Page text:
England beating Australia in Rugby World Cup and Creativity
Image Source: Reuters
Last night I, like many people in Australia and around the world, switched off my TV in sadness. England beat my beloved Australian Wallabies 12-10. While I sympathised with the Australia team, I can’t help admire the English team’s game strategy. The English played the game with ‘nads of steel and lots of courage, managing to keep their opponent off balanced using great team work and playing to their strengths. As a result they managed to shut the Australian offence down while still keeping to their own game plan.
By moving the ball round the field, challenging them in all sorts of ways, and then they had the game understanding later, the scrummaging and driving game, to close the game down.
~ Source: Reuters
While I’ll admit I’m no expert in the rules or nuances of this game, I realised that it was creativity that really won the game. As one of the Game Commentators observed at full time, the English players hit the Australian team on all fronts, moving the ball all over the place, in-deep, out-wide, while both wining the scrum and the loose balls. I could see that the Australians were just unprepared, and could not organise an offence while they scrambled in defence.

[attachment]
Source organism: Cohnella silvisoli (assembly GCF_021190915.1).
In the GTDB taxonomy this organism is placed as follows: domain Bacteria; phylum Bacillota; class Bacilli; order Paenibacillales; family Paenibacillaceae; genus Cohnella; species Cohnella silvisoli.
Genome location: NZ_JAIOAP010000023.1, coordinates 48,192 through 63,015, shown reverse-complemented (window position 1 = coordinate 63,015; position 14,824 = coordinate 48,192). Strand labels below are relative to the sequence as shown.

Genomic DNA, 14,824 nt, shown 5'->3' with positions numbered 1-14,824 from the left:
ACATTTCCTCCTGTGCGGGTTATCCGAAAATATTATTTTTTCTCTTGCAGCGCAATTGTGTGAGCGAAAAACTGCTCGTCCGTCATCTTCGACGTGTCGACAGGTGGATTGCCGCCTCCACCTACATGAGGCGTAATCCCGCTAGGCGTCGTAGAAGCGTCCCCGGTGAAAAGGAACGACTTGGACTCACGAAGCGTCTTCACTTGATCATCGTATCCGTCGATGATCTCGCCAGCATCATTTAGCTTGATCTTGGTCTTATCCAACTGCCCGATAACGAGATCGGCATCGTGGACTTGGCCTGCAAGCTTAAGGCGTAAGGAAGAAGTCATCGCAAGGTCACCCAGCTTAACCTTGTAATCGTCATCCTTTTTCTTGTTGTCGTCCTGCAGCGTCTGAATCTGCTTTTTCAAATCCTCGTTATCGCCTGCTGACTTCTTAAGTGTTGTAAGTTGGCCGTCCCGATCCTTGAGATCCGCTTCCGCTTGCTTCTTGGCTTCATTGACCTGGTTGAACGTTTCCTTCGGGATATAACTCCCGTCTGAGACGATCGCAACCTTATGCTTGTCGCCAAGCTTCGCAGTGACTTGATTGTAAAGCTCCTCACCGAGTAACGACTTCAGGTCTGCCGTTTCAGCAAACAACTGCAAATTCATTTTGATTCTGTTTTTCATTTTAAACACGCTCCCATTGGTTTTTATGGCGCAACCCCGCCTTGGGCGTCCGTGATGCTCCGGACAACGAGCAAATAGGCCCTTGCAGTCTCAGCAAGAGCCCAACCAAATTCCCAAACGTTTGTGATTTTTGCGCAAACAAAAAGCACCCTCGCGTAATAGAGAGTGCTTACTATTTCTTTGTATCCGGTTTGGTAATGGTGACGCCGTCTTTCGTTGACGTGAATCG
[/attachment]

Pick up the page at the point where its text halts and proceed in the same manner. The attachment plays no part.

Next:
Also it seems to my simplistic arm chair critic’s mind that the English played a different game, which I liken to their other passion Football (Soccer). Their strategy seems to rely on Jonny Wilkinson goal scoring ability, while perhaps a “one trick pony” proved to be too much for the Wallabies as they just could not re-invent their game to beat that strategy.
Interestingly, this is a fact of life in almost all industries; creative thinking, re-invention, innovation and being able to react fast enough against the competition is the key to stay ahead. Sad to say, just like the Wallabies, many companies like Motorola, Sony, or Netscape, have fallen from their top perch as they were not able to do the above. Again I’m no expert, but could it be that the Wallabies might have needed a dose of strategic thinking along the same lines of of Apple, Nintendo or Nokia to perhaps give them an edge? I don’t know but I hope in 4 years time we might see a difference.